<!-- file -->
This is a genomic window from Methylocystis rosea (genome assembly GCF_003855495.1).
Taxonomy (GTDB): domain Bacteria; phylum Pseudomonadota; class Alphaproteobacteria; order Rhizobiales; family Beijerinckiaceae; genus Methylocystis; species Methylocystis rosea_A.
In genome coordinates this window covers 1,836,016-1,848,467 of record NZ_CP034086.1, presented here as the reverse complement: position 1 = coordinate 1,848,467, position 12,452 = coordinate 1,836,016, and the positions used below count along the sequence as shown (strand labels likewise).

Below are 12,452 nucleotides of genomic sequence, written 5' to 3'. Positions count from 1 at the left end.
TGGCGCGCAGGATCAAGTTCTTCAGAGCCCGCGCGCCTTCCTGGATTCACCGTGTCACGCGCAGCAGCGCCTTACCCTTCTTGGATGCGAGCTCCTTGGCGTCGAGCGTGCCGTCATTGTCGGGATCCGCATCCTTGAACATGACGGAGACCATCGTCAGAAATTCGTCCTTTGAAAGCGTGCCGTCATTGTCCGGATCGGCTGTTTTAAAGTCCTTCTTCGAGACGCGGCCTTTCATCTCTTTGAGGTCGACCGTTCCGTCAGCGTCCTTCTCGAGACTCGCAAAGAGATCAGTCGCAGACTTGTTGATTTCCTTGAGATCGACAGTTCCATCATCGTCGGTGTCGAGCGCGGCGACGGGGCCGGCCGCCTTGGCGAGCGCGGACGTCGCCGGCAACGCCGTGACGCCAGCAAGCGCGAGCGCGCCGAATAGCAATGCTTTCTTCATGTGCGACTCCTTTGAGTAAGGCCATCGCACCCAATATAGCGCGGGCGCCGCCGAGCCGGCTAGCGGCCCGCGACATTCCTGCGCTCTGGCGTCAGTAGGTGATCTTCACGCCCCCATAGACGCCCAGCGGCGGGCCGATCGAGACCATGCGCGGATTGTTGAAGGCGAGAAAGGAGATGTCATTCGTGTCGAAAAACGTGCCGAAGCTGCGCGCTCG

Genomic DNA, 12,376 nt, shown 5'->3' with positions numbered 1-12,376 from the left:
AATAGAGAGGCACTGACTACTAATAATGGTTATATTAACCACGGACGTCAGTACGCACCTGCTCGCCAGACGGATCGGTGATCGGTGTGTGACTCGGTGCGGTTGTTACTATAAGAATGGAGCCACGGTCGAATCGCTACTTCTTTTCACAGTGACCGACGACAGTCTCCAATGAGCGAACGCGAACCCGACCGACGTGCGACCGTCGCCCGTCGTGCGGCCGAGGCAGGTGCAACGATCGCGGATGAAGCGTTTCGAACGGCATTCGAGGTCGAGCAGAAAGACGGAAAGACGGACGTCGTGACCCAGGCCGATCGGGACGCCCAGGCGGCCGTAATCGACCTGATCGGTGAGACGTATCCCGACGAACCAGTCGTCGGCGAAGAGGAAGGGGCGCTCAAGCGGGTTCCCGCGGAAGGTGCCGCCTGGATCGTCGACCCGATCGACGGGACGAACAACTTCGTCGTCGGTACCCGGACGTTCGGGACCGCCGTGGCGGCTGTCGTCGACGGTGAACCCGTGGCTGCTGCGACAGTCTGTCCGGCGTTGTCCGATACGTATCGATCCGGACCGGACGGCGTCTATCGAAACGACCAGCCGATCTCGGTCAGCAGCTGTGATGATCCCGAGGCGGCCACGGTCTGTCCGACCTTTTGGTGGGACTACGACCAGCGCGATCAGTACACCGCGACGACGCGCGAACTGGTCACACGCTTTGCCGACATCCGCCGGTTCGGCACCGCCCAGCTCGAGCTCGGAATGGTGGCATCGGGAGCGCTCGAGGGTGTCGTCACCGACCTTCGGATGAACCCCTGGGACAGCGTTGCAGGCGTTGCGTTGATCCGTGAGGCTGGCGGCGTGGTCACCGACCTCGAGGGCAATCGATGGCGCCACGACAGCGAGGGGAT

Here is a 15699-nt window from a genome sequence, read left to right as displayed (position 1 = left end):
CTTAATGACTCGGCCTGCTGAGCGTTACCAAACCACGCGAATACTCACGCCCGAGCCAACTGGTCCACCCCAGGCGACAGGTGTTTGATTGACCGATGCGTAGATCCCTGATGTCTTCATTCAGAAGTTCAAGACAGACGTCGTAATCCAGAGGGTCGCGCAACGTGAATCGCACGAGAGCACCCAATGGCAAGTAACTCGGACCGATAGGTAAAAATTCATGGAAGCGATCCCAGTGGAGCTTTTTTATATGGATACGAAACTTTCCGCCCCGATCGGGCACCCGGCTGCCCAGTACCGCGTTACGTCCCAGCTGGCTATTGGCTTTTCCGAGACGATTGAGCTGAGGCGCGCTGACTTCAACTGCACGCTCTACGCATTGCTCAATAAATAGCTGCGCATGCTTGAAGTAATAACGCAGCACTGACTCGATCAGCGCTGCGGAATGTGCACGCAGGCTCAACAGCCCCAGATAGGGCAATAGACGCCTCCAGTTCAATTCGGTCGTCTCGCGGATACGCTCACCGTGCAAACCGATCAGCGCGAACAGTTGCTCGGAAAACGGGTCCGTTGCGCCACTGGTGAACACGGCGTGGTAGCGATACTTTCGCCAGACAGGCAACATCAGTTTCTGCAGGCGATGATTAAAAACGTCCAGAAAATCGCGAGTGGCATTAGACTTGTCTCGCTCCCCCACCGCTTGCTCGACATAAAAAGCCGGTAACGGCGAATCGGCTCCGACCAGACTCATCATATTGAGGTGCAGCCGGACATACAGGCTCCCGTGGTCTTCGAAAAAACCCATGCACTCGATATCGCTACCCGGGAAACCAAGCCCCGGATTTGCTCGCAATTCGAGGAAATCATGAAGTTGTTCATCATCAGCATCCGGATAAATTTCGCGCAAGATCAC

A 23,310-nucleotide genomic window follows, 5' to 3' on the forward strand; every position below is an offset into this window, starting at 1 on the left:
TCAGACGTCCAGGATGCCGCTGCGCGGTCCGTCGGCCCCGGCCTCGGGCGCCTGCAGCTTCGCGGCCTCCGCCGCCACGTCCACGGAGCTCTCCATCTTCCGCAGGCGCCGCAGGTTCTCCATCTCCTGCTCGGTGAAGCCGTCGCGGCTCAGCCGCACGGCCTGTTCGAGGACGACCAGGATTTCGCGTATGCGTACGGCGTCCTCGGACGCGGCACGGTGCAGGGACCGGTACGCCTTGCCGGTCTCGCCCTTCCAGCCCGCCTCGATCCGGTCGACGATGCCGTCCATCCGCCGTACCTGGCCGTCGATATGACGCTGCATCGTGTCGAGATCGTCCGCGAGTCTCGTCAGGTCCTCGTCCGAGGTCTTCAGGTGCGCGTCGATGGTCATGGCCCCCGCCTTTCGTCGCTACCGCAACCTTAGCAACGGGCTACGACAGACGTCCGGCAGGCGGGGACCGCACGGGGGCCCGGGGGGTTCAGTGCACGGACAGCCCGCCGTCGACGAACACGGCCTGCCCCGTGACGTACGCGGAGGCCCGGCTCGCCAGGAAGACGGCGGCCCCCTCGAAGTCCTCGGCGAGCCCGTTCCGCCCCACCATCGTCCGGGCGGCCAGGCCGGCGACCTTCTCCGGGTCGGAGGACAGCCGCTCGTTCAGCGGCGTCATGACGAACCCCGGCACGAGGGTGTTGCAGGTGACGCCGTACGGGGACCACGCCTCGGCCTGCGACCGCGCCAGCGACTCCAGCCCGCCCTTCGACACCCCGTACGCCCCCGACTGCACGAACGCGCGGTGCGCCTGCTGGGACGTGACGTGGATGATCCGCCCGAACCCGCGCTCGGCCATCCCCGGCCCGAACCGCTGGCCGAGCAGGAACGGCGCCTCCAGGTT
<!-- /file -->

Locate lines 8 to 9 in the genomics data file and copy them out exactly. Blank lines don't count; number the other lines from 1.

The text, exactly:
Here is a 15699-nt window from a genome sequence, read left to right as displayed (position 1 = left end):
CTTAATGACTCGGCCTGCTGAGCGTTACCAAACCACGCGAATACTCACGCCCGAGCCAACTGGTCCACCCCAGGCGACAGGTGTTTGATTGACCGATGCGTAGATCCCTGATGTCTTCATTCAGAAGTTCAAGACAGACGTCGTAATCCAGAGGGTCGCGCAACGTGAATCGCACGAGAGCACCCAATGGCAAGTAACTCGGACCGATAGGTAAAAATTCATGGAAGCGATCCCAGTGGAGCTTTTTTATATGGATACGAAACTTTCCGCCCCGATCGGGCACCCGGCTGCCCAGTACCGCGTTACGTCCCAGCTGGCTATTGGCTTTTCCGAGACGATTGAGCTGAGGCGCGCTGACTTCAACTGCACGCTCTACGCATTGCTCAATAAATAGCTGCGCATGCTTGAAGTAATAACGCAGCACTGACTCGATCAGCGCTGCGGAATGTGCACGCAGGCTCAACAGCCCCAGATAGGGCAATAGACGCCTCCAGTTCAATTCGGTCGTCTCGCGGATACGCTCACCGTGCAAACCGATCAGCGCGAACAGTTGCTCGGAAAACGGGTCCGTTGCGCCACTGGTGAACACGGCGTGGTAGCGATACTTTCGCCAGACAGGCAACATCAGTTTCTGCAGGCGATGATTAAAAACGTCCAGAAAATCGCGAGTGGCATTAGACTTGTCTCGCTCCCCCACCGCTTGCTCGACATAAAAAGCCGGTAACGGCGAATCGGCTCCGACCAGACTCATCATATTGAGGTGCAGCCGGACATACAGGCTCCCGTGGTCTTCGAAAAAACCCATGCACTCGATATCGCTACCCGGGAAACCAAGCCCCGGATTTGCTCGCAATTCGAGGAAATCATGAAGTTGTTCATCATCAGCATCCGGATAAATTTCGCGCAAGATCAC